When we fix the trade problems with China (and other countries) our economy will be better off, we will have more and better-paying jobs, and key industries will again prosper. And if China begins to seek greater growth at home, millions of Chinese will be better off as well! To fix this we need to act against currency manipulation and trade violations like government subsidies and blocking our products from sale over there.

But the problem isn’t just China. The problem is that U.S. trade policy is dominated by multinationals that have a different interest from the American people and American workers. They can profit from moving good jobs abroad, even as Americans pay the price in lost jobs and declining wages. We won’t have a trade policy that makes sense for America until we clean out Washington and curb the influence of big money and entrenched corporate lobbies.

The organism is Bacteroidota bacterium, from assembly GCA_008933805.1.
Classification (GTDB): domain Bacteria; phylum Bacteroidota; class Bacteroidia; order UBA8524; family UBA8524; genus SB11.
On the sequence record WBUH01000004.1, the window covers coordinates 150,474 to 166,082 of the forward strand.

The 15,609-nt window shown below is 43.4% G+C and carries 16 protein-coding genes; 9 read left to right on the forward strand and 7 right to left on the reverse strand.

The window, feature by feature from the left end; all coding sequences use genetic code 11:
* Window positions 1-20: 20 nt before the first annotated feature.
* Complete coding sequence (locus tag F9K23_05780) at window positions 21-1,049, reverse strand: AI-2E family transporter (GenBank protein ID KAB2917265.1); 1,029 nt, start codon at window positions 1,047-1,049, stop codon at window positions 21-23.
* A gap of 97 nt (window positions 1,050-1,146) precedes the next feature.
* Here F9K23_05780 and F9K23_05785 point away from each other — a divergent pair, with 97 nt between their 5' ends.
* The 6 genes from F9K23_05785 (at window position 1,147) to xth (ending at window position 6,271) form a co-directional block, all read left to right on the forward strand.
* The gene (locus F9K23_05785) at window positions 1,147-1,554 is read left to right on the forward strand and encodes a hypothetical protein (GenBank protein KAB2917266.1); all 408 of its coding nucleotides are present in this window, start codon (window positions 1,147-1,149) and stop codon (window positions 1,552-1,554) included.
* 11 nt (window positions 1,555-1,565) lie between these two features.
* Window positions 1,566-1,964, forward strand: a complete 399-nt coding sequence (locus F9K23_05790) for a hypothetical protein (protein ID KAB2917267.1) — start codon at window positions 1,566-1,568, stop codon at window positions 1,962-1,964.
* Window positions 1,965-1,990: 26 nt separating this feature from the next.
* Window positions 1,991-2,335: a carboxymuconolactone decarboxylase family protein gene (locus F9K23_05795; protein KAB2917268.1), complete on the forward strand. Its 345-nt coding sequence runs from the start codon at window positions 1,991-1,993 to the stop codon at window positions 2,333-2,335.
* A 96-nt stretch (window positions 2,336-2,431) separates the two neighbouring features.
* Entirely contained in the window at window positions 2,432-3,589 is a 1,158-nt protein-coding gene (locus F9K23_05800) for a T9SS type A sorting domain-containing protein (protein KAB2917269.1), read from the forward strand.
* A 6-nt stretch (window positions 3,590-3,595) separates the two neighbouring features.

America has been falling behind, while countries like China have a vision to succeed. We need our own vision for American success. We need a clear strategy to make things in America, make our economy competitive and revive America’s middle class.

It’s time to see “Made in America” once more. We’re running a trade deficit of well over $1 billion a day. We can’t continue to let countries like China rig their currency, target our industries and drive us into a race to the bottom.

We do need more trade, but it must be balanced trade. We have to put companies on notice: If you want to sell in America, you need to produce in America. And we need to put countries like China on notice: We will treat your exports to this country in the same way you treat our exports to your country. It’s time to enforce the rules – and to change the rules that rig the game.

Let’s stop negotiating more treaties modeled after NAFTA (North American Free Trade Agreement), which opened the U.S. floodgates to cheap imports and encouraged corporations to export jobs to low-wage countries, and start balancing our trade. And let’s create a manufacturing strategy for this country to rebuild manufacturing right here at home.